Private Firms Can Boost Innovation of Central Bank Digital Currency, says IMF
A synthetic Central bank digital currency (CBDC) could create new pathways for innovation according to a senior member of the International Monetary Fund (IMF).
The IMF’s deputy division chief in the Monetary and Capital Markets Department, Tommaso Mancini-Griffoli said that with the aid of private firms, synthetic CBDCs could potentially provide people with more reliable means of payment while maintaining the competitive advantages of the private sector.
Mancini-Griffoli appeared on a Circle CEO Jeremy Allaire’s YouTube series called The Money Movement on Tuesday 26 May, where he spoke of the benefits a synthetic CBDC would have over a traditional CBDC.
Traditional CBDCs would have the entire digital currency controlled and issued by a sovereign central bank, whereas a synthetic CBDC would be more like a public partnership. As described by the Mancini-Griffoli, the idea behind a synthetic CBDC is that a licensed eMoney service provider would store a citizen’s money in the central bank and would benefit from the central bank’s liability which they can leverage as they choose to provide a stablecoin that is both publicly tradeable but remains completely backed by the central bank reserves.
In Mancini-Griffoli’s opinion the idea of creating the traditional CBDC has pretty much been abandoned and if developed could become “very costly and very risky for the central bank” which would subsequently, deter innovation. He highlighted that synthetic CBDCs will enable central banks to promote monetary innovation in a safe and regulated environment.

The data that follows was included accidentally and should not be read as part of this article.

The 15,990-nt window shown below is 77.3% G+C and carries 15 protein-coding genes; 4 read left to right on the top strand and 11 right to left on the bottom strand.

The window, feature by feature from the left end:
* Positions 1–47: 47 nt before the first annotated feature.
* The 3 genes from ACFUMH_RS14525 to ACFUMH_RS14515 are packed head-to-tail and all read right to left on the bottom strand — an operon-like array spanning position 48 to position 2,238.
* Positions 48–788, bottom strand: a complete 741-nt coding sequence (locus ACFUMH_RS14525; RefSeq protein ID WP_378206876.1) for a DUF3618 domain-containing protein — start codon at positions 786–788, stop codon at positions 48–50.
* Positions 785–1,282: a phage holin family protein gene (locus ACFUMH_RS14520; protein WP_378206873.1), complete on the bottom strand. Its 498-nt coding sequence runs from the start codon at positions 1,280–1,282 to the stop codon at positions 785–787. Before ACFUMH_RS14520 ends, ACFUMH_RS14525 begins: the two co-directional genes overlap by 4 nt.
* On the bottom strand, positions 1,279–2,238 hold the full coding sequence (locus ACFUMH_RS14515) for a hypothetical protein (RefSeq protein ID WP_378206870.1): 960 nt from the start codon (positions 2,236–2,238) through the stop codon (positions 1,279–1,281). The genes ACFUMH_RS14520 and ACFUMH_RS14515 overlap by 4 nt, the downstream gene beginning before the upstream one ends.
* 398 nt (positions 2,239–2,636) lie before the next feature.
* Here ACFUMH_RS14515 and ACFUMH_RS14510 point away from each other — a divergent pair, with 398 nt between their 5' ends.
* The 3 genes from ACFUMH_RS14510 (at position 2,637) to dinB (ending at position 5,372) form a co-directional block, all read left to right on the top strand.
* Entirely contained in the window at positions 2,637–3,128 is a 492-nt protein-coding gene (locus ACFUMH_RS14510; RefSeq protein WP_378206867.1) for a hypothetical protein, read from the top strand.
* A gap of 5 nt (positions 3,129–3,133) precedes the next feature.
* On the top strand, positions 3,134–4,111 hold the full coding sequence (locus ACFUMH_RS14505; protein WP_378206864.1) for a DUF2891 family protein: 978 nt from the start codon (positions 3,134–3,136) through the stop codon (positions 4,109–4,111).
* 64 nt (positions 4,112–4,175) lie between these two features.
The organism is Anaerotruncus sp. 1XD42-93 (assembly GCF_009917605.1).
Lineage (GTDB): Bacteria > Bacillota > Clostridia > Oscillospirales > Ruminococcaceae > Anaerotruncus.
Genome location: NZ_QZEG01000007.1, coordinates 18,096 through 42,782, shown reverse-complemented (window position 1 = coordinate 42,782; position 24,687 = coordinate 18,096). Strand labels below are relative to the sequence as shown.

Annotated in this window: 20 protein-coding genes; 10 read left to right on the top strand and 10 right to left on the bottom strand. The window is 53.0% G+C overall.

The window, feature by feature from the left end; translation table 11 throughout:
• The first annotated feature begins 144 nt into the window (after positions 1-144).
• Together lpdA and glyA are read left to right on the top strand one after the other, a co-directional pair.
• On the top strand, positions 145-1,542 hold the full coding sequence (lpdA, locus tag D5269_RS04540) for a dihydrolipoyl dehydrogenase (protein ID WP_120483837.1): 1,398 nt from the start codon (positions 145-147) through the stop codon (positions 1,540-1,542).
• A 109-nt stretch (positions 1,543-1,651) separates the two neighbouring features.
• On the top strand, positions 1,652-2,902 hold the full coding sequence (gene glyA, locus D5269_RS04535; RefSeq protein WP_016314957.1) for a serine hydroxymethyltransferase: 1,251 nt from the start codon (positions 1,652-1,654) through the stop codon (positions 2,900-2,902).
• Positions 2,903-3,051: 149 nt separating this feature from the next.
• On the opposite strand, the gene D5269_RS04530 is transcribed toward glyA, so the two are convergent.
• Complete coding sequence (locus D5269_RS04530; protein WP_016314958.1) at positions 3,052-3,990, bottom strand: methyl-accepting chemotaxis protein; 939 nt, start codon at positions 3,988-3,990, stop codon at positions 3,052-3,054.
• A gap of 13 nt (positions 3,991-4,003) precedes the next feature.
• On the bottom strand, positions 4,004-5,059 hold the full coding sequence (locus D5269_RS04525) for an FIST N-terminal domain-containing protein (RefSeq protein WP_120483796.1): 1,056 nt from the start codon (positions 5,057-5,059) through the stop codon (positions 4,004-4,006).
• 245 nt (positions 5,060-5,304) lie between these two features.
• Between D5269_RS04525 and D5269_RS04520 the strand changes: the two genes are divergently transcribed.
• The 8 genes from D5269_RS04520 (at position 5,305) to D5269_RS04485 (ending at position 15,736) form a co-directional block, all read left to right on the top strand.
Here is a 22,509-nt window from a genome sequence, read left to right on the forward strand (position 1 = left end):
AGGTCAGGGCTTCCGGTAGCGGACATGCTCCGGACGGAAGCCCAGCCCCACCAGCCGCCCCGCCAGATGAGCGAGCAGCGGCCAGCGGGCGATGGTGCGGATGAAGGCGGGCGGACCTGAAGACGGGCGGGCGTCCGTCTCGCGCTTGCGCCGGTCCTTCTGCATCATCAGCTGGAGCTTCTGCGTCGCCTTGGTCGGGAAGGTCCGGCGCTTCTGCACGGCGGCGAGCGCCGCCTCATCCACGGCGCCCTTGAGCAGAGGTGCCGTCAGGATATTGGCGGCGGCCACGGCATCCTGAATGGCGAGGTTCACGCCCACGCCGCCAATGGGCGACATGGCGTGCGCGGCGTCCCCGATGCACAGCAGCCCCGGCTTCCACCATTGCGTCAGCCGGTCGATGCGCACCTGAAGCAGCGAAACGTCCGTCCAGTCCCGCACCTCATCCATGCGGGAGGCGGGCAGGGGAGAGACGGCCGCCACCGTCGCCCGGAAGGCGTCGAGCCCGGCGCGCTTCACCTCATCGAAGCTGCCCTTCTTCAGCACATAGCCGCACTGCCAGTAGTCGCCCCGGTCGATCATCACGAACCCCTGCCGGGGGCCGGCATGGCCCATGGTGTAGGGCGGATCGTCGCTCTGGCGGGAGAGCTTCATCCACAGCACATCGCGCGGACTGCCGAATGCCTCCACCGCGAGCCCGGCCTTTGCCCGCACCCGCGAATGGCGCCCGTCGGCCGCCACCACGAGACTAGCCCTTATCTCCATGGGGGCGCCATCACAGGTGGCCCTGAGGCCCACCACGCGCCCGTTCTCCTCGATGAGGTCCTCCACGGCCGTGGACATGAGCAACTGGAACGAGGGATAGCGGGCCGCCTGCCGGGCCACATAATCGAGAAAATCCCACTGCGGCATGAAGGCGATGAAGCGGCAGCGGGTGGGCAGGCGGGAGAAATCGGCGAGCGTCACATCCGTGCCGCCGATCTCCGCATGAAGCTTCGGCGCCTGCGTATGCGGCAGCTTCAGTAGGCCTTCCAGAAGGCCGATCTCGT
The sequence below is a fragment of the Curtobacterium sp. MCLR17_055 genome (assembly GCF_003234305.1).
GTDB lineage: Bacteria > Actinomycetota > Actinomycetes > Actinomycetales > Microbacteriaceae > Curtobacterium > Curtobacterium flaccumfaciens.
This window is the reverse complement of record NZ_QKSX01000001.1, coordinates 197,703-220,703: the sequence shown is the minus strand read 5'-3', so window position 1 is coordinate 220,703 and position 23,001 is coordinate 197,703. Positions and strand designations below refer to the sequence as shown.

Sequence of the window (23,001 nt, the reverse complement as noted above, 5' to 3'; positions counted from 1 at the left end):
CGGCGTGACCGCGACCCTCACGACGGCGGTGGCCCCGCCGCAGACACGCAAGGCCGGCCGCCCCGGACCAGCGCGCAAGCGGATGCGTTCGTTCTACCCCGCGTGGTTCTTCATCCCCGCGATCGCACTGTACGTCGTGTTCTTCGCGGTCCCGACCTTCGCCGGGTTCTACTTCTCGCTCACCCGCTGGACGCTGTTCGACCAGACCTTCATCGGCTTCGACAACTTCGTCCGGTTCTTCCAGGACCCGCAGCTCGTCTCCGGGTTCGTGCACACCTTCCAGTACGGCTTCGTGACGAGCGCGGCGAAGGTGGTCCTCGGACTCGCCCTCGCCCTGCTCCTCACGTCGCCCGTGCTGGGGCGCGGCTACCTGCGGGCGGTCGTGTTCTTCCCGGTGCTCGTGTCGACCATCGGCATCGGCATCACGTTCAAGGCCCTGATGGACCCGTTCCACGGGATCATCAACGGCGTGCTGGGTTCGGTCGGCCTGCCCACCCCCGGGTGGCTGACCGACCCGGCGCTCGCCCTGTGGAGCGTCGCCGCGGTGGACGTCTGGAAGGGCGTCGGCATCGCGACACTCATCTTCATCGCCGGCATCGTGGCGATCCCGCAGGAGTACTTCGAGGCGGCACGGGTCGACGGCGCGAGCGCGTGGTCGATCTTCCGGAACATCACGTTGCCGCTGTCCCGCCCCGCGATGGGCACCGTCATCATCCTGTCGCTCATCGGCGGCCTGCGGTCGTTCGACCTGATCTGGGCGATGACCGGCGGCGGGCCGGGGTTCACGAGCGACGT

The IMF deputy division chief said on the segment, “This public-private partnership (of a synthetic CBDC) is intended to conserve the competitive advantages of the private sector: to interface with clients and innovate, and the comparative advantage of the central bank: to regulate and provide trust.”
Other Central Banks Foresee Private Firms Involvement
Other central banks such as the Bank of England (BoE) have also been deliberating on the possible role for private firms in CBDC development.
Even, China who has dramatically escalated their efforts to produce a digital Yuan (DCEP) since the announcement of the Facebook Libra initiative last year, is aiming to leverage the expertise and capabilities of private firms such as Alibaba and Tencent. But it should be noted that privately-owned companies are not quite a real thing as far as Chinese companies are concerned.
In a webinar hosted on May 26, BoE did suggest that private companies could possibly play a larger role in the issuance and distribution of the UK’s CBDC.
The experts representing BoE do believe private entities could have an advantage of the central banks in offering their own monetary solutions to citizens.
However, as far as the IMF views the road forward to a synthetic CBDC, it would involve delegating most of the fundamental aspects of CBDC issuance and development to the private sector; a contrasting view that the BoE is not comfortable with at this stage.
At the IMF-Swiss National Bank Conference, Tobias Adrian, Director of the Monetary and Capital Markets Department, IMF also highlighted that synthetic CBDCs have the advantage of allowing the central banks to focus on regulatory oversight and settlement.
Adrian explained, “Synthetic CDBC outsources several steps to the private sector: technology choices, customer management, customer screening and monitoring including for “Know Your Customer” and AML/CFT (Anti-Money Laundering and Combating the Financing of Terrorism) purposes, regulatory compliance, and data management — all sources of substantial costs and risks. The central bank merely remains responsible for settlement between trust accounts, and for regulation and close supervision including eMoney issuance. If done appropriately, it would never need to lend to eMoney providers, as their liabilities would be fully covered by reserves.”
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